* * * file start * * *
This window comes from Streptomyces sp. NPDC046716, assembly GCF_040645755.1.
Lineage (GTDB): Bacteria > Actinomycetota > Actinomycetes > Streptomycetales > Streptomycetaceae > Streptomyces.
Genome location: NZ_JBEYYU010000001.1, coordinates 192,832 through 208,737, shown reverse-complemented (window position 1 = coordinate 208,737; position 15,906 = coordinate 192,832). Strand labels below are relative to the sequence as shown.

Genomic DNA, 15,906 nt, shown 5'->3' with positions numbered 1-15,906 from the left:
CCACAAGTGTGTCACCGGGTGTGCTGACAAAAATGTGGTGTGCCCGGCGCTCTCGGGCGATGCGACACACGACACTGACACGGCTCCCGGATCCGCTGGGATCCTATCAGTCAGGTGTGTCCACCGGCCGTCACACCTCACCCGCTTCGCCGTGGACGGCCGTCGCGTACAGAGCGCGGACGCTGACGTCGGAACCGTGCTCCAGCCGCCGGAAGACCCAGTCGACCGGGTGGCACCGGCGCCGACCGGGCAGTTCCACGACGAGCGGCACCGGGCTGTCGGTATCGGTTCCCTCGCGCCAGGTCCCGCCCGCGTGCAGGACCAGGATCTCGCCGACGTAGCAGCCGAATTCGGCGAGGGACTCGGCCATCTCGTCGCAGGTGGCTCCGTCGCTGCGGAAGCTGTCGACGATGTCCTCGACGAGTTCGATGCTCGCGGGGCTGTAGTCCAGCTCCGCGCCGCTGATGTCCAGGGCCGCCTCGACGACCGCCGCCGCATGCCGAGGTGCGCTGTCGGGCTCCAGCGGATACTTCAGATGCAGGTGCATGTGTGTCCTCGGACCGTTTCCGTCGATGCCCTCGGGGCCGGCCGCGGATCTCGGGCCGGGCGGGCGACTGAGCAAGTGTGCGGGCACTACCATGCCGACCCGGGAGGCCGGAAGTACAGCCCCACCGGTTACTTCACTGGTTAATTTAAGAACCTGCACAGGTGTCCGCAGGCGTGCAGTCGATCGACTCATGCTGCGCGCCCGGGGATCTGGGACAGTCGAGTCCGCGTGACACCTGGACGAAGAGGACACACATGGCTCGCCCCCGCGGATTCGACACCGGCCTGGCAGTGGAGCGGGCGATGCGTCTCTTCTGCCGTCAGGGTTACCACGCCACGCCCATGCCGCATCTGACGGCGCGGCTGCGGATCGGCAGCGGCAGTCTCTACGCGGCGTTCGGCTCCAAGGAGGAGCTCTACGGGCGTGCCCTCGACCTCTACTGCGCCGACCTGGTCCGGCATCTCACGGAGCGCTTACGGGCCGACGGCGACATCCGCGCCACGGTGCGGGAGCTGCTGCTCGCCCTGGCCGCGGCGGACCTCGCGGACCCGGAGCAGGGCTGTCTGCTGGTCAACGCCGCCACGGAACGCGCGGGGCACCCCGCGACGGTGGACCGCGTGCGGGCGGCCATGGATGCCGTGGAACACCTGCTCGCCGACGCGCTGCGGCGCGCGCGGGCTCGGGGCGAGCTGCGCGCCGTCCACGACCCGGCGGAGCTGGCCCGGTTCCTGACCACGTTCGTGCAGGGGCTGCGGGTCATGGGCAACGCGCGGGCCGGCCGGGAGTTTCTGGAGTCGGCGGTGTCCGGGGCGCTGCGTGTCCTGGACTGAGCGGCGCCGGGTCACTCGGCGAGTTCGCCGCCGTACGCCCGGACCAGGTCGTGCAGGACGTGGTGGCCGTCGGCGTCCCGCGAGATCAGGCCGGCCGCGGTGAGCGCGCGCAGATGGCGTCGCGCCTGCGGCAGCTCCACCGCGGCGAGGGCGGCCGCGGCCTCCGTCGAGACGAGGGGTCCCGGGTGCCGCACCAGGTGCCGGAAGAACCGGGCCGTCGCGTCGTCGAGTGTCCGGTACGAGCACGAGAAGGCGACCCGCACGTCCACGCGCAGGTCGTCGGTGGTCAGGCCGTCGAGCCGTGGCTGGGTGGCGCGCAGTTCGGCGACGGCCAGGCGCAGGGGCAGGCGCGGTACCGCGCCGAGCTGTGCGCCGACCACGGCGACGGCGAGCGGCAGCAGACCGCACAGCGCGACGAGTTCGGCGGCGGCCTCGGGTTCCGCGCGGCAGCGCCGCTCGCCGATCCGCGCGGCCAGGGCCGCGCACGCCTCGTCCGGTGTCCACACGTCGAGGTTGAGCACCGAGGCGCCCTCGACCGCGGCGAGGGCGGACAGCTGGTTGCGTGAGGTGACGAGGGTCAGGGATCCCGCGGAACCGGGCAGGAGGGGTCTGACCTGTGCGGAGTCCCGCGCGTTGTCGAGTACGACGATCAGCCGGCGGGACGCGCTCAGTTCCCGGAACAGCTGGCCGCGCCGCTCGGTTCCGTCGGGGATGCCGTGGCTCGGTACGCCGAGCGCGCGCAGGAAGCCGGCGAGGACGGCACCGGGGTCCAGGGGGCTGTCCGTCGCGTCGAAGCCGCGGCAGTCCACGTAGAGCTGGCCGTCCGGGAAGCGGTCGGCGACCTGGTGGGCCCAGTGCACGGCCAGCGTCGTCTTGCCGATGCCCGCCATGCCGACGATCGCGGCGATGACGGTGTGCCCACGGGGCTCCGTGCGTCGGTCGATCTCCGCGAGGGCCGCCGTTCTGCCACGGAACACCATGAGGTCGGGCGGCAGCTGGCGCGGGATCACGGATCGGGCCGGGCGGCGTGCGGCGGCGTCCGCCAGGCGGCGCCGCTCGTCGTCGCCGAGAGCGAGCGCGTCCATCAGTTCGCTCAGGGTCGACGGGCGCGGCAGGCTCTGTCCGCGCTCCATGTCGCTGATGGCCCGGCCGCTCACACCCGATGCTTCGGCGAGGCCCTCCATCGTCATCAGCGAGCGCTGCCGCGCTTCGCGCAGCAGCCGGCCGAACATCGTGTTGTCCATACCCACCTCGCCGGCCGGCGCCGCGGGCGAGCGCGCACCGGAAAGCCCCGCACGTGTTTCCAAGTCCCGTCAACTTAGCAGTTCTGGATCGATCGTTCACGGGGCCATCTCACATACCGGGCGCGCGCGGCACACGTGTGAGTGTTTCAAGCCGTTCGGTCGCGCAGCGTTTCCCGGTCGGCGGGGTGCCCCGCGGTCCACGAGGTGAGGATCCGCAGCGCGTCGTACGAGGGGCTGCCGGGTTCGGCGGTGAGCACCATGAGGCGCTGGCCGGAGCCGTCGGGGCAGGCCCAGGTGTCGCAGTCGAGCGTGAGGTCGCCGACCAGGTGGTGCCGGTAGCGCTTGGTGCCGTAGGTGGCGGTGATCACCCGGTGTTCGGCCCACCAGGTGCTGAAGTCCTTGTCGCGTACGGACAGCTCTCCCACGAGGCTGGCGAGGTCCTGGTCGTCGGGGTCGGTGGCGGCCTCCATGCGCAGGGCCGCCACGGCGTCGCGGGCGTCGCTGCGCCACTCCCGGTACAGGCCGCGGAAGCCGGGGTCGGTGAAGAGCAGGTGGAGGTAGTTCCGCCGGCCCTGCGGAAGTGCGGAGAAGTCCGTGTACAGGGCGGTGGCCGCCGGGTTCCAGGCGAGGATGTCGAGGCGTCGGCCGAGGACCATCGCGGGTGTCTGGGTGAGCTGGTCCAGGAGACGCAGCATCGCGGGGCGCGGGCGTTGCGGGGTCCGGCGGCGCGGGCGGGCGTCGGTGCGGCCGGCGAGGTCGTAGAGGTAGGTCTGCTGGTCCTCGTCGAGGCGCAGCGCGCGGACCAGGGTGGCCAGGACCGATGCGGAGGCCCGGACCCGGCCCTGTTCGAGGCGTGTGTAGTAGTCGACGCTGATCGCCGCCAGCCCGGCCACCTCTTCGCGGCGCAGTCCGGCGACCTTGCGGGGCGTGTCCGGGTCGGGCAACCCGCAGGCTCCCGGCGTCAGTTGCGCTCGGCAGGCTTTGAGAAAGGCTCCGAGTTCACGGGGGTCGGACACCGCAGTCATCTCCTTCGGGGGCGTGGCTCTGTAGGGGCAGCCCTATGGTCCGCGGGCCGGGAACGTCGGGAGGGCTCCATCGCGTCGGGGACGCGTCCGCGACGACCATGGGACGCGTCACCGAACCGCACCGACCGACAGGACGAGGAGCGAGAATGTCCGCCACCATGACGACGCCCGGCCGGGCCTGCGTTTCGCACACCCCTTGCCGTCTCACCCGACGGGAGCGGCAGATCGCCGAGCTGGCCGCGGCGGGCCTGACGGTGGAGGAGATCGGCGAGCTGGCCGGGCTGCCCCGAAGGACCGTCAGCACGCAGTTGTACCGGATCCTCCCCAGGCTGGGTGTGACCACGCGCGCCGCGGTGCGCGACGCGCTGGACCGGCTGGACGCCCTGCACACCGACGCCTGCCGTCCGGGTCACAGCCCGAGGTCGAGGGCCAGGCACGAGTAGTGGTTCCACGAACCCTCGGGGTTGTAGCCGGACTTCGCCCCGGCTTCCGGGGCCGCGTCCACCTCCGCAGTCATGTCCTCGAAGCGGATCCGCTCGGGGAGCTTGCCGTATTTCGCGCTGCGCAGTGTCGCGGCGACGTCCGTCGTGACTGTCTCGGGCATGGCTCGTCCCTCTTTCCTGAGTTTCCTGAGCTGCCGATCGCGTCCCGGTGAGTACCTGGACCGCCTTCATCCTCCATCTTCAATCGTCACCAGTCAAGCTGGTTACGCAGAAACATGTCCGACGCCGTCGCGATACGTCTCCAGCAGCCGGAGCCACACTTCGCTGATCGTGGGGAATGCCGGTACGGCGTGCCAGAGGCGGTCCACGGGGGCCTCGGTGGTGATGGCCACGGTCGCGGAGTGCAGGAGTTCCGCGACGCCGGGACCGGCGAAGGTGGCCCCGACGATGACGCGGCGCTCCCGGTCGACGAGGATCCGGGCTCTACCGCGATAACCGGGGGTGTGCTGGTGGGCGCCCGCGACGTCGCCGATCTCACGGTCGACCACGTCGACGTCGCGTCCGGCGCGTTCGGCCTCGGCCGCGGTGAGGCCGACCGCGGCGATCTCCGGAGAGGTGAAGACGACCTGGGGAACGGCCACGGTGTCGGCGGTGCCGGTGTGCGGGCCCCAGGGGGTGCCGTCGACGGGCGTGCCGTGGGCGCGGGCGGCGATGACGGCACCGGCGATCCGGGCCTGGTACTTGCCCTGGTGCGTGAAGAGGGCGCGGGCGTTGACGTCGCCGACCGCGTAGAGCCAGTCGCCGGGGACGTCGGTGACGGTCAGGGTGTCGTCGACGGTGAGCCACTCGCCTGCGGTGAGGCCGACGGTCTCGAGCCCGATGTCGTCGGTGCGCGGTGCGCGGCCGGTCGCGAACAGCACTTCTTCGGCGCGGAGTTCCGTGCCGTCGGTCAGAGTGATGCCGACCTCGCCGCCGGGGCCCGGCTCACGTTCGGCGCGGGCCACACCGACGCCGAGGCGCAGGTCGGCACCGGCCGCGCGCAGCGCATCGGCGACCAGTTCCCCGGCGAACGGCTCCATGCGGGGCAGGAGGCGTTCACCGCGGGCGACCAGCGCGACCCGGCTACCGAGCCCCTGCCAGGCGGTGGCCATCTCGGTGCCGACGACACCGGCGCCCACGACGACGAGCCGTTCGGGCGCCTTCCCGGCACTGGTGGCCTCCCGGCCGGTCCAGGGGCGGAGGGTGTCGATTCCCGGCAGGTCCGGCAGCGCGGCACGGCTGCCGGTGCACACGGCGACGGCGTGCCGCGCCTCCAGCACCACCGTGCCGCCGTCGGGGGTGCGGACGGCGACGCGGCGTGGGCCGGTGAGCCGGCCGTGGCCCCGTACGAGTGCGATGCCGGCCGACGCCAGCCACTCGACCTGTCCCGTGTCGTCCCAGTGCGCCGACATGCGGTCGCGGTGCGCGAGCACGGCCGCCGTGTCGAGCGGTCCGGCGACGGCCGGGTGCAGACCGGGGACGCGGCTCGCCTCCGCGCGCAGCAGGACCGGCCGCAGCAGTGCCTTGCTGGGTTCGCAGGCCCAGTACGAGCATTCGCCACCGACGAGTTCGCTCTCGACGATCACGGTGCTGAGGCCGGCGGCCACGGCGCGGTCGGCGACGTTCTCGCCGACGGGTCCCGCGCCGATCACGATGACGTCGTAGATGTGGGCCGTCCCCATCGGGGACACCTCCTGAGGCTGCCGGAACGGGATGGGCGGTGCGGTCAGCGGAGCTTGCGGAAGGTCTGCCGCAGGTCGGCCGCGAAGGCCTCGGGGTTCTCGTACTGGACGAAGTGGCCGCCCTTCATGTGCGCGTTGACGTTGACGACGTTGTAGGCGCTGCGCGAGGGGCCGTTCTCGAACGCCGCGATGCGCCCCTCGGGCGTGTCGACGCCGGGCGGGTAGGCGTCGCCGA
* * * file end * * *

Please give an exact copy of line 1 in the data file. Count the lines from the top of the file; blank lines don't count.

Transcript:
This window comes from Streptomyces sp. NPDC046716, assembly GCF_040645755.1.